Cohabitation – a man and a woman living together outside of marriage – is increasing astronomically in Chattanooga and across the country. Almost one in four (23%) Hamilton County residents has cohabited.
Many people decide to live together before marriage to improve their chances of having a great marriage. Ironically, research shows just it has just the opposite effect. Cohabitation for those who go on to marry increases the chances of divorce, spousal abuse, and infidelity. For many cohabitation simply leads to a painful split. The simple fact is that cohabitation does not create stronger marriages.
Which brings us to the law of unintended consequences: Everything we do causes other things to happen, though that was not our intention. Although cohabitation is a personal choice, its impact extends beyond the two people living together.
All to often, the cohabiting couple brings children into the relationship – either children from earlier relationships or children they have together. Social scientists clearly demonstrate that an unintended consequence of dissolving families, with its impact on children, is a profound negative impact on the whole community with increased sexual abuse, drug use, crime, illiteracy, and out of wedlock pregnancies.
What happens to the adults?
University studies reveal that only 45 percent of couples who live together will eventually marry, and those who do marry have a 45 percent higher risk for divorce than people who have never lived together. Only 15 of every 100 of these couples will end up with a long-term successful marriage.
When cohabitants do marry they tend to be less committed to the long-term future of the relationship and are less reluctant to terminate it. Cohabitation increases the acceptance of divorce. In fact, one study found that the more months young people are exposed to cohabitation, the less enthusiastic they become about marriage and childbearing.
What about the children living in these relationships?
Cohabiting relationships are especially harmful for children. Cohabiting parents break up at higher rates than married parents, and the effects can be devastating and often long lasting.
Children who live in homes with a cohabiting parent are more likely to: become involved in premarital sexual activity, experience sexual abuse in the home, perform poorly in school, have emotional and social difficulties, and have difficulty forming permanent emotional attachments when they reach adulthood, including having happy and productive marriages. Children born to parents who never marry also are more likely to experience poverty, poor achievement in school, and a litany of other problems.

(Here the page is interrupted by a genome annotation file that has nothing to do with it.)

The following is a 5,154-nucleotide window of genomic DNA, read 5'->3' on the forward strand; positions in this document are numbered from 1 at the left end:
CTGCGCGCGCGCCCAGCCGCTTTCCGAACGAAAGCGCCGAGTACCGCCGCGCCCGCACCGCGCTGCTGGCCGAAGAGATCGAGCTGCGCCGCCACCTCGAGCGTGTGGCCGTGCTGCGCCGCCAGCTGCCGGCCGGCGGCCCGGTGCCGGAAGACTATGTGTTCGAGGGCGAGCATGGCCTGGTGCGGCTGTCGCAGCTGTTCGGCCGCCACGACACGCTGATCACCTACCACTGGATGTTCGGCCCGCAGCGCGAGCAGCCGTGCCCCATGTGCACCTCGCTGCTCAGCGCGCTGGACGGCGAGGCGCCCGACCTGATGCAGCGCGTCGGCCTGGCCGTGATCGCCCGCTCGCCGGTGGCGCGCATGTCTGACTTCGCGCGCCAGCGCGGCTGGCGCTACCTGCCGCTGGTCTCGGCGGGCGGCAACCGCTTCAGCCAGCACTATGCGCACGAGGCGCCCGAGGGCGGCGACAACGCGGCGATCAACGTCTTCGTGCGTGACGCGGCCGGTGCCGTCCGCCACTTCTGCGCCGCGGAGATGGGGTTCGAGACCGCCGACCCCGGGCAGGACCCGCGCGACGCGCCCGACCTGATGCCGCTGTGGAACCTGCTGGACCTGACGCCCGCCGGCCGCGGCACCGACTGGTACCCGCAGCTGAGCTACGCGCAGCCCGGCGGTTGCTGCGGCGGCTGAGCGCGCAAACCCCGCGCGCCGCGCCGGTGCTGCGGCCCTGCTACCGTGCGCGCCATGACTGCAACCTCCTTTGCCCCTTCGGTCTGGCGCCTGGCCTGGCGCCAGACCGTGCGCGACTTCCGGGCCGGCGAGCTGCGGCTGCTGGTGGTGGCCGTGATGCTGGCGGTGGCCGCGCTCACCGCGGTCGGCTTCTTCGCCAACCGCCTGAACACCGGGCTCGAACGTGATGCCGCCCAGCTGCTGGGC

So what to do?
- Speak up if someone you know is considering cohabitation. Be sure they know the facts.
- If you are living with someone now, stop – if your relationship matters to you! Research shows that the longer people live together, the less likely they are to move to a long-term successful marriage.
- Seek quality premarital counseling and preparation. Use the time before marriage to attend marriage preparation activities, workshops, and premarital counseling. Develop the communication and relationship skills needed for a successful marriage. If you have lived with someone in the past, developing these skills is even more crucial.
- Protect your children. If you and your children are in a cohabiting relationship, understand the huge risks the children face and take immediate actions to change your circumstances.
- Celebrate marriage. If you are happily married, share your experience with others. People – especially young people – need to know that happy, long-term marriages exist.
There is great news about marriage. With proper preparation, these young adults can enjoy happy, successful long-term marriages. Research shows that people who marry live longer, enjoy higher incomes, have greater personal satisfaction, enjoy better health, and are generally happier than those who are single or living together.
There was some real wisdom behind that childhood ditty…first comes love, then comes marriage…
For more information, please contact First Things First or check out our calendar of classes and events in Chattanooga.
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